AUG 04, 2020 4:27 PM PDT

Erectile Dysfunction Drug Cures Critical COVID-19 Patients

WRITTEN BY: Annie Lennon

Critically ill patients who received COVID-19 drug candidate aviptadil (RLF-100) were able to make a rapid recovery from respiratory failure from COVID-19, according to pharmaceutical companies NeuroRX and Relief Therapeutics.

Typically used alongside phentolamine to treat erectile dysfunction, the first report on the drug's success comes from doctors in Houston Methodist Hospital. 

Although these early results are yet to be released, the report highlights the case of a 54-year-old man who contracted COVID-19 while receiving treatment for rejection of a double lung transplant. Within four days of treatment with RLF-100, he reportedly came off the ventilator. The companies say that similar results also came for 15 other patients treated under emergency use. 

More than this, the report supposedly highlights the rapid clearance of classic pneumonitis findings on x-rays, improved blood oxygen, and a 50% or greater average reduction in laboratory markers for inflammation by COVID-19.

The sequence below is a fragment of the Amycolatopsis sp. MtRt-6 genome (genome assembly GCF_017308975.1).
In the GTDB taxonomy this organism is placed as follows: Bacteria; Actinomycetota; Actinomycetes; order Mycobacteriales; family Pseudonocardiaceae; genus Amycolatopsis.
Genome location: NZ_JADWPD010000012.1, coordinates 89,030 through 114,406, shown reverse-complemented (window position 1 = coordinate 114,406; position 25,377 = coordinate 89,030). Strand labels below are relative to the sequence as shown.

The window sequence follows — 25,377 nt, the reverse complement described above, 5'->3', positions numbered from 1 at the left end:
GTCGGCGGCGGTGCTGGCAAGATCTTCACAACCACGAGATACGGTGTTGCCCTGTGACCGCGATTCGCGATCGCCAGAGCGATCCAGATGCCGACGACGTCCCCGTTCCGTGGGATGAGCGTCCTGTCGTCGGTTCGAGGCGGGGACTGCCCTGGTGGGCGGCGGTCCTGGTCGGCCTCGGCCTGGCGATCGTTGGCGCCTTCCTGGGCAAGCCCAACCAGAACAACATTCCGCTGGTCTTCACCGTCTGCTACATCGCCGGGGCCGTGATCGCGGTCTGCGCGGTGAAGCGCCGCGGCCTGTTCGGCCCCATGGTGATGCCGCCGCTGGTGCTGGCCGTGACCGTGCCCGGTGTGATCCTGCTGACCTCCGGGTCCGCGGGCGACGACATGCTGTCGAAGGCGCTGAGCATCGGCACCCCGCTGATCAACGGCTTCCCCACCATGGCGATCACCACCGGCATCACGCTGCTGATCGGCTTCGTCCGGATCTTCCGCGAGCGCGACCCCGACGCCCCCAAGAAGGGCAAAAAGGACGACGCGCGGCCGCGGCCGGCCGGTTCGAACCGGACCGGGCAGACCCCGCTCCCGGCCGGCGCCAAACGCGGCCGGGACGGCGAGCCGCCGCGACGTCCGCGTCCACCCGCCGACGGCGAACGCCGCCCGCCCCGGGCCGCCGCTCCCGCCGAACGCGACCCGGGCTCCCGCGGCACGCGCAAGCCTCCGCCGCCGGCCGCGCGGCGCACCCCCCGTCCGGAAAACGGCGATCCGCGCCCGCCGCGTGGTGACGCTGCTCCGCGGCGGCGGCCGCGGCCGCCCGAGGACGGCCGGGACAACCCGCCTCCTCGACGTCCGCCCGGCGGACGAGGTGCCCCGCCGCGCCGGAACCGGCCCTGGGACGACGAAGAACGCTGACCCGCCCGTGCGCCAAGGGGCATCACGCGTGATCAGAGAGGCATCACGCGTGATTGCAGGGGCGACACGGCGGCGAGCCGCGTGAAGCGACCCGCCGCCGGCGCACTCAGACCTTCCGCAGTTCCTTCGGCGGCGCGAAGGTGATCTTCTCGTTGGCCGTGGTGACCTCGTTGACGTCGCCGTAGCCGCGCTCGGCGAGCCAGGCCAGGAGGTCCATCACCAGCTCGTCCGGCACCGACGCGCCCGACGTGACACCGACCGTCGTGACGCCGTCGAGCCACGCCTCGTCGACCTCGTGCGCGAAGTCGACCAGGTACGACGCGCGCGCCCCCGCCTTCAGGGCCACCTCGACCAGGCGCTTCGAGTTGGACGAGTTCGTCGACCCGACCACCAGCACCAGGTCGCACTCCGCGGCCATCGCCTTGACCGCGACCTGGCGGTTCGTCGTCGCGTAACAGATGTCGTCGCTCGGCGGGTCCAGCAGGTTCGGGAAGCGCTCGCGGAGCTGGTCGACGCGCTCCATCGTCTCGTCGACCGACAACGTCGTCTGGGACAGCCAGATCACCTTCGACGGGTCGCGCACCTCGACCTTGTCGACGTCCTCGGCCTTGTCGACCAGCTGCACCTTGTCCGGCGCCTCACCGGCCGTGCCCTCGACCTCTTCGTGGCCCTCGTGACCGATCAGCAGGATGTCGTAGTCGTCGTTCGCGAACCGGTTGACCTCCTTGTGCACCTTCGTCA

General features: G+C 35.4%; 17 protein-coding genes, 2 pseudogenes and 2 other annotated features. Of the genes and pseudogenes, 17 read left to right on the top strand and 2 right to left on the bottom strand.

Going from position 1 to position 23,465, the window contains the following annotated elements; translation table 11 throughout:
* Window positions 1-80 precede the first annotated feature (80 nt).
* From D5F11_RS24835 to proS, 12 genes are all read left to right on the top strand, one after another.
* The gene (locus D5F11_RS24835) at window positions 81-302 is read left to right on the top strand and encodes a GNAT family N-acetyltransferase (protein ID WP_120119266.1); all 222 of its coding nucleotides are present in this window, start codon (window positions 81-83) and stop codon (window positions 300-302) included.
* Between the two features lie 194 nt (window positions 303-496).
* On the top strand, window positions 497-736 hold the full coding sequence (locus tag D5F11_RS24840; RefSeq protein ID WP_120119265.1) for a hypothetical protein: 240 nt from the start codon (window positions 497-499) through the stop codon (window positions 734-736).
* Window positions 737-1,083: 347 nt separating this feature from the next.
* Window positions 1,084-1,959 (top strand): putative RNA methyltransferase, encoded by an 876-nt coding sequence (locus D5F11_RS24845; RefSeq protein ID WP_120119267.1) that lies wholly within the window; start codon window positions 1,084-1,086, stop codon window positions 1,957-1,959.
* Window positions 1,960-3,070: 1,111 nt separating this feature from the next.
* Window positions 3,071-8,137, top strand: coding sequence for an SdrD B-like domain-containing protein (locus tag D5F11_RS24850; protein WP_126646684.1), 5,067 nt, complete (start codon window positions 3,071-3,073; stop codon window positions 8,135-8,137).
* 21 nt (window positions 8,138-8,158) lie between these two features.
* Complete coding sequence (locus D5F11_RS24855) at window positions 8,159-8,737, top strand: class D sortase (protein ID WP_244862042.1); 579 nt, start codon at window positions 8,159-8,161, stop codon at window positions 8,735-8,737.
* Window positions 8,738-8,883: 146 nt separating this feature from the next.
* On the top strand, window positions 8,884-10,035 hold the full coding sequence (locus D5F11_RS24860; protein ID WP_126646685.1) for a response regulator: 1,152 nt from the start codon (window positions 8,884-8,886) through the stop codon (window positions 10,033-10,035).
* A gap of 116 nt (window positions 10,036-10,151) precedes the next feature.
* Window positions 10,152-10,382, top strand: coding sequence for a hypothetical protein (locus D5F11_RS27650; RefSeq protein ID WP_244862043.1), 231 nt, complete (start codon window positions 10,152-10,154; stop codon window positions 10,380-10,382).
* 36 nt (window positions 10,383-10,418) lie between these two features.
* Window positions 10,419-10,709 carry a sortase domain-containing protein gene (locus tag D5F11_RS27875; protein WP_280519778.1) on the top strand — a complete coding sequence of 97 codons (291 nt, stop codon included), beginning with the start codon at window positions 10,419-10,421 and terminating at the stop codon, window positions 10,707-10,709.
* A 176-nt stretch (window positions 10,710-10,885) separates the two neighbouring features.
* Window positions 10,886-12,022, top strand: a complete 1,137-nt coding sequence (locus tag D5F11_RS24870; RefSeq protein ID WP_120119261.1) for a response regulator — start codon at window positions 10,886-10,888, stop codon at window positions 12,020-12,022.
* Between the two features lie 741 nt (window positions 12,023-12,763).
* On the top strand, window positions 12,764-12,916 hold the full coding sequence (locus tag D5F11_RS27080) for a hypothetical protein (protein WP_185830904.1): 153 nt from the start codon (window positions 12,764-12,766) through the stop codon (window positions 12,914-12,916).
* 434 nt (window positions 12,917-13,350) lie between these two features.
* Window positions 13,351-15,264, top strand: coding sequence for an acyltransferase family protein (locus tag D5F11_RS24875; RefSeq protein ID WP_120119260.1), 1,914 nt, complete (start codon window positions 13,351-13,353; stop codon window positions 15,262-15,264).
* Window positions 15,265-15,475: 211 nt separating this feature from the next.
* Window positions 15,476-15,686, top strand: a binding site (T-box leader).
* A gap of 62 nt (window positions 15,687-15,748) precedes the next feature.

An independent research team at the Oswaldo Cruz Foundation in Rio de Janeiro, Brazil, also showed that the drug candidate was able to prevent SARS coronavirus replication in human lung cells and monocytes in Petri dishes. 

Although promising results, due to the relatively small sample size, and other limitations, Jonathon Javitt, NeuroRx CEO and Chairman remains cautious. 

"If you ask me whether this is the cure to COVID, my answer is that I don't know, but it shows promise, and I hope so," says Javitt. "Of course, this is a small number [refering to patient data so far], and of course, testing that includes patients given placebos is needed."

Last week, the US Food and Drug Administration granted the drug an Expanded Access Protocol to treat respiratory distress from COVID-19. This means that the drug can be administered on an emergency basis to patients who are too ill to join a clinical trial and pregnant women. Meanwhile, Phase II/III trials involving 70 people are still ongoing. 


Sources: Clinical Trial ArenaTimes of Israel

About the Author
Annie Lennon is a writer whose work also appears in Medical News Today, Psych Central, Psychology Today, and other outlets. When she's not writing, she is COO of Xeurix, an HR startup that assesses jobfit from gamified workplace simulations.
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